In any fantasy RPG you’ll place a lot of weight on gear, potions, and inventory management. In The Witcher 3 it’s no different and there’s an impressive array of items. Potions work differently than in other games you may have played. Instead of amassing an enormous stockpile of potions that you never use, Geralt will search out and find formulas to make potions and improved versions of them. You’ll have anywhere from three to five of any type of potion at one time and when you use it, it’s gone until you meditate. That rest will replenish your potions, but cancel any effects you may have active. Witcher potions are toxic to normal people and, if you drink too many too quickly, can poison you as well. It’s an easy system to understand, but if you’re not careful it’s easy to overdose, too.
You’ll find a massive array of items out on your travels or as rewards, but crafting is another means to upgrading your equipment. Blacksmiths can break items down to get their raw components (or you’ll find them), which can then be used to craft magical or legendary artifacts for Geralt to exploit in combat. The biggest issue lies in the inventory management system. For every potion you create or item that you want crafted, you need the components. Couple that with the ability to loot damn near every body or container in the game and you’ll find yourself running out of inventory space quickly. Near the end of the game, with the appropriate potions and items equipped, you’ll have the ability to carry nearly 150 lbs. Because of the components you have with you, you’re near that limit constantly, meaning going to the merchant is a chore to undertake every time you can. There are no containers for you to keep your unused items in, so you’re forced to sell it, drop it, or deal with the weight. It’s one of the most frustrating parts of the game, the other being the insanely long load times that plague the Xbox One version.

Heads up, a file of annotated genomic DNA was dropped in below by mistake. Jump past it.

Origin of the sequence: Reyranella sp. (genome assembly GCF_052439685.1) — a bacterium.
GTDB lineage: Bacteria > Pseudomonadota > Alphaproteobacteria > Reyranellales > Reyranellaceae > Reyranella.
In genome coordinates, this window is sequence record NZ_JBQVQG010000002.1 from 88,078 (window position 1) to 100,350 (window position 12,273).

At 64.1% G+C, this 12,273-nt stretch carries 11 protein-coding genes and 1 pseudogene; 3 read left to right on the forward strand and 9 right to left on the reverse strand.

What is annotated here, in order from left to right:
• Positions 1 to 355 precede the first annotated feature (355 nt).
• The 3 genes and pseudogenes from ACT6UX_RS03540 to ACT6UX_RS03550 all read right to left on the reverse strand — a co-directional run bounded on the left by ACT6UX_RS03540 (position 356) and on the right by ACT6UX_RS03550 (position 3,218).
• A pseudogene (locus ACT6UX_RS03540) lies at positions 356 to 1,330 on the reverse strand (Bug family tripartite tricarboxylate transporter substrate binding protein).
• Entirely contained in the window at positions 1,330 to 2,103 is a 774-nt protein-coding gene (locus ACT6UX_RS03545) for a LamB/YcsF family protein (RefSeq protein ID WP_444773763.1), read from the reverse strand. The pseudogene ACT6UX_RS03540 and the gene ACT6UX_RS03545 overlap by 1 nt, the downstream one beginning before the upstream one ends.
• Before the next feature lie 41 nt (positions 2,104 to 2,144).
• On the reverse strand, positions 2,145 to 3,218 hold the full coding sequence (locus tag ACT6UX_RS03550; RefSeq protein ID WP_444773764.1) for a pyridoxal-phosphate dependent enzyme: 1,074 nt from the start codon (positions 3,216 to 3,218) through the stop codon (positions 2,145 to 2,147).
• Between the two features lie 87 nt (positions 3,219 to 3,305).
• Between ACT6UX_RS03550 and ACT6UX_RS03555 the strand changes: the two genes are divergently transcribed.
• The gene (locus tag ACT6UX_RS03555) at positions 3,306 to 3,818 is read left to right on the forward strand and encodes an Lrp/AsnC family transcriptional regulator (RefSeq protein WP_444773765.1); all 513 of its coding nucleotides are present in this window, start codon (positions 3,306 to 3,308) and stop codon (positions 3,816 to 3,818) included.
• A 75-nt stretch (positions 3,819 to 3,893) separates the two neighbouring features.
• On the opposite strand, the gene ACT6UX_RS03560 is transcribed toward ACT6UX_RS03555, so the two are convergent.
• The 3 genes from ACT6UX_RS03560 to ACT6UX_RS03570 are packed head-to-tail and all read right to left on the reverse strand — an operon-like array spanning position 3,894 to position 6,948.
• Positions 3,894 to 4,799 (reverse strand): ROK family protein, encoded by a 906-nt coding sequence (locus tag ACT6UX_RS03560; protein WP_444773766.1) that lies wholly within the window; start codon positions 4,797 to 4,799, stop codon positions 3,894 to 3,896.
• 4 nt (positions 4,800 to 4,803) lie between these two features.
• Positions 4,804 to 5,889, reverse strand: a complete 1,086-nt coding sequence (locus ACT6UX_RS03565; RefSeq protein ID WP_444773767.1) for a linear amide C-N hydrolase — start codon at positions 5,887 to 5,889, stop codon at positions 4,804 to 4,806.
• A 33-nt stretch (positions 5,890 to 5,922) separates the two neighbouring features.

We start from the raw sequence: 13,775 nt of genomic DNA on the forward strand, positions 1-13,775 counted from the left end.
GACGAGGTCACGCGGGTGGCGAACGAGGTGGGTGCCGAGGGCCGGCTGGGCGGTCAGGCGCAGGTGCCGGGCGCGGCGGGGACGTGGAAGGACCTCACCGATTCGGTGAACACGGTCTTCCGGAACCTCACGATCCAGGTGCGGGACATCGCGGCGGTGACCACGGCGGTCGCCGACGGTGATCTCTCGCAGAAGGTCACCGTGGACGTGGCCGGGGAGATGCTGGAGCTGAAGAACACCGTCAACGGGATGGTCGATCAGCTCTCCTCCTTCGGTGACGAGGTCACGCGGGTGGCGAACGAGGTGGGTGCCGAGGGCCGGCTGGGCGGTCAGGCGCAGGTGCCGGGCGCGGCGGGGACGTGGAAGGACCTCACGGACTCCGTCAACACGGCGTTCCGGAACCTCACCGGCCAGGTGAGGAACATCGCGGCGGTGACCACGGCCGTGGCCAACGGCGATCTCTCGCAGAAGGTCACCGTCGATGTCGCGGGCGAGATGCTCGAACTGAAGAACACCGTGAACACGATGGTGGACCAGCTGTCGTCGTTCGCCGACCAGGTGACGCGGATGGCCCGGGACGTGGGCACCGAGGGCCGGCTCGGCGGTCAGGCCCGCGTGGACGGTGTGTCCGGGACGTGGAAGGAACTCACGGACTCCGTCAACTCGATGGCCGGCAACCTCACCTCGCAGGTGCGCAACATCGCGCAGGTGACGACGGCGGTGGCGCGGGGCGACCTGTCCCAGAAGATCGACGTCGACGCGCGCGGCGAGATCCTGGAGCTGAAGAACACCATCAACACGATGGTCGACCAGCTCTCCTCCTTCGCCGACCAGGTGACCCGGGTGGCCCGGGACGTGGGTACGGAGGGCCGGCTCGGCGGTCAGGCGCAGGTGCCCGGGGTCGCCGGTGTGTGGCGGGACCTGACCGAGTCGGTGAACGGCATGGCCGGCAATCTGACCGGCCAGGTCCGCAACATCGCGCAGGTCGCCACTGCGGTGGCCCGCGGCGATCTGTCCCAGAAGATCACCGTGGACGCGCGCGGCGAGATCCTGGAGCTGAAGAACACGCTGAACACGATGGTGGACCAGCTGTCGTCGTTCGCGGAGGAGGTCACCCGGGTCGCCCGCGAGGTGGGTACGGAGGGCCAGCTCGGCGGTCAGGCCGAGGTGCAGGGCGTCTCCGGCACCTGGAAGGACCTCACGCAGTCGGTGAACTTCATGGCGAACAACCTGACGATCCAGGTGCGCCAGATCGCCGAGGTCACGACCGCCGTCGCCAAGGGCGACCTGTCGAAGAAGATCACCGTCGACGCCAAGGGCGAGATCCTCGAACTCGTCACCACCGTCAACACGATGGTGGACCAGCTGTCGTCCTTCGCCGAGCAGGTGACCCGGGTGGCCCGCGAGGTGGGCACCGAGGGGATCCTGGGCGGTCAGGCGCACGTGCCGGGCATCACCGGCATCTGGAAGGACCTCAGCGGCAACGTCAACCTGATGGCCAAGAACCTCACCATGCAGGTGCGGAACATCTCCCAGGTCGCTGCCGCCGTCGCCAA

To discuss all the nuances and subtle improvements made to the game this time around would make this review unreadable. What CD Projekt Red has done since The Witcher 2 is nothing short of incredible. Combat is more fluid than ever, quest lines are more than just simple “Do task A, get a reward,” that we’ve grown accustomed to, and the variety in the content is phenomenal. Some tasks may grow tedious, but there’s so much more to do that you’ll never find yourself growing bored. Hell, they even created their own in-game card game called Gwent. It’s fun, addicting, and poised to be it’s own stand-alone app if it chooses, though the developers have not confirmed that at all.
If you’re looking for a title that will give you a wonderful experience and tons of content, The Witcher 3: Wild Hunt is it. Summer is typically the slow time for gaming and, with what comes in the game, plus the free DLC packs that have are consistently released, this game could be exactly what you need to fill those gaps or to be that game you return to throughout the summer, when we’re usually outside more than not. Either way, you won’t be disappointed. Top to bottom, The Witcher 3 is fantastic experience.